GOG is stepping up its game and will soon be encroaching on Valve's turf. It has just announced what it calls the GOG Galaxy, a DRM-free online gaming platform that will be offering almost everything that Steam's platform does, but with more freedom than Steam can probably ever give.
GOG, which originally stood for Good Old Games, is perhaps more known for being the gaming industry's curator of, well, old games, making titles of the past available at very affordable prices. However, it does offer one other defining feature that has endeared itself to gamers, but probably not as much with publishers. It offers these games without convoluted DRM restrictions, allowing gamers unlimited access to games that they've bought and own.
Lately, however, GOG has been expanding its scope, offering more recent, but not exactly brand new, titles, prime among them are the Witcher titles Today, it is growing even further, beyond its traditional digital distribution business and into the realm of becoming a platform. Much of the features that GOG Galaxy will be familiar to those who have used Steam's or even EA/Origin's clients, but, in the usual GOG fashion, it augments this with features that focus on the gamer's freedom.
GOG Galaxy is an online platform, but it is completely optional. Because the games are DRM-free in the first place, you don't need to be online to activate or even play a game. It's a multiplayer platform as well, however, and for that you will need to be online, but it is completely up to the player to decide. It is also a social platform, featuring achievements the same way Steam does. If you want to be able to post and share those achievements, you'll need to create a profile. But if you don't want to, you're completely free to ignore the feature. Without those features, GOG Galaxy remains an interesting platform because it offers the option to automatically update games as they come. Anyone who's spent a good amount of time with GOG will know how that is a great feature. But again, it is also optional.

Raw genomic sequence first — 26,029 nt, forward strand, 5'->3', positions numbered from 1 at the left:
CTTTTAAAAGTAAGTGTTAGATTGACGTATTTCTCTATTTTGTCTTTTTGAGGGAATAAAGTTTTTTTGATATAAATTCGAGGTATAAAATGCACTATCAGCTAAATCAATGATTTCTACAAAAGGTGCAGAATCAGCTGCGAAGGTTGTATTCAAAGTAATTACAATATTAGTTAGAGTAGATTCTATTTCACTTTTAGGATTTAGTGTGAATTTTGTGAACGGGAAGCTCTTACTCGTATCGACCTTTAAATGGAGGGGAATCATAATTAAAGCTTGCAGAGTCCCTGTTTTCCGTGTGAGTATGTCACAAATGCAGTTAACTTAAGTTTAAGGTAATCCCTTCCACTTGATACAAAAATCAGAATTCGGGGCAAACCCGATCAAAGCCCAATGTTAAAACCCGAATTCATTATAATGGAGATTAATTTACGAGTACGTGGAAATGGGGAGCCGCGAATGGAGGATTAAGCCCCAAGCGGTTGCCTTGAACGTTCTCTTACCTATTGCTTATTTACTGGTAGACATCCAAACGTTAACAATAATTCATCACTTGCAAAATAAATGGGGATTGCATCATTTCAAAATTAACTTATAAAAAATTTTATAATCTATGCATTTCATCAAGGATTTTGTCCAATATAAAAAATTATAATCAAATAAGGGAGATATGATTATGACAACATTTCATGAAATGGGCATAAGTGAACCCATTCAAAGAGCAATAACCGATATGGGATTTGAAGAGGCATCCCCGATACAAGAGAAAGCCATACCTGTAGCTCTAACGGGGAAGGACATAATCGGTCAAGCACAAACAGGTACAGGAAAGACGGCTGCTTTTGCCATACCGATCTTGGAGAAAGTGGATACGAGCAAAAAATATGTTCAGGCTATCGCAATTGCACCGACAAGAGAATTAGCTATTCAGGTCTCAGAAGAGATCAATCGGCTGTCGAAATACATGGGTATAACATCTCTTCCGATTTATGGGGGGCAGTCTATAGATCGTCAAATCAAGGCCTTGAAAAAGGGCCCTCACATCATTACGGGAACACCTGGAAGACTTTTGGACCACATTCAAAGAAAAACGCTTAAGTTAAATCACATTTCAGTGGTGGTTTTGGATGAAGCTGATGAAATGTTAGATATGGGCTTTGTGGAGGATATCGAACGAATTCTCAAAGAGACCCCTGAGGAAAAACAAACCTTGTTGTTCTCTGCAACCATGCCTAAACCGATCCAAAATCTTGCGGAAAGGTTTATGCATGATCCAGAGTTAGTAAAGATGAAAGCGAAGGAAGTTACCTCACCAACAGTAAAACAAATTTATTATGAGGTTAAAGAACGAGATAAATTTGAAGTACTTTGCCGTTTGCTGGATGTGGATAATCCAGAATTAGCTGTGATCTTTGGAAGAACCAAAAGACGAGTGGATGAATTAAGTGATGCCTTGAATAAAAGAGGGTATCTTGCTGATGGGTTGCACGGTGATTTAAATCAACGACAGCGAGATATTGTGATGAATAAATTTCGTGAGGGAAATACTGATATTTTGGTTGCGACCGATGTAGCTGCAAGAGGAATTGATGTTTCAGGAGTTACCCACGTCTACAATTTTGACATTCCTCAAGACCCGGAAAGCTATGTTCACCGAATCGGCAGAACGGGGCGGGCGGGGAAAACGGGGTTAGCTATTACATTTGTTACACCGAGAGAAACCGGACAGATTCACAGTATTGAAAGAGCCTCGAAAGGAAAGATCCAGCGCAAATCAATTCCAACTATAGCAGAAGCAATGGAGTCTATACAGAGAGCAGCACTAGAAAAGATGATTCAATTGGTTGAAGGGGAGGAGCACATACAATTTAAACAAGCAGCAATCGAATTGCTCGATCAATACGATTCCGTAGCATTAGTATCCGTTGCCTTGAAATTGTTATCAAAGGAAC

GOG does make one rather ambitious claim that remains to be seen in actual implementation. The feature is called Cross-Play and, according to GOG, it will allow GOG Galaxy users to play together with other gamers even if they are on other gaming platforms or clients, like Steam, for example. This definitely sounds to good too be true but GOG will definitely earn accolades if it manages to pull it off, without earning the ire of other players in the industry.
Details on GOG Galaxy outside of this promotional video are still sparse. GOG promises more news this year. In the meantime, it is also offering sign ups for a closed beta of The Witcher Adventure Game, a multiplayer game that could be the first title to be powered by the GOG Galaxy platform.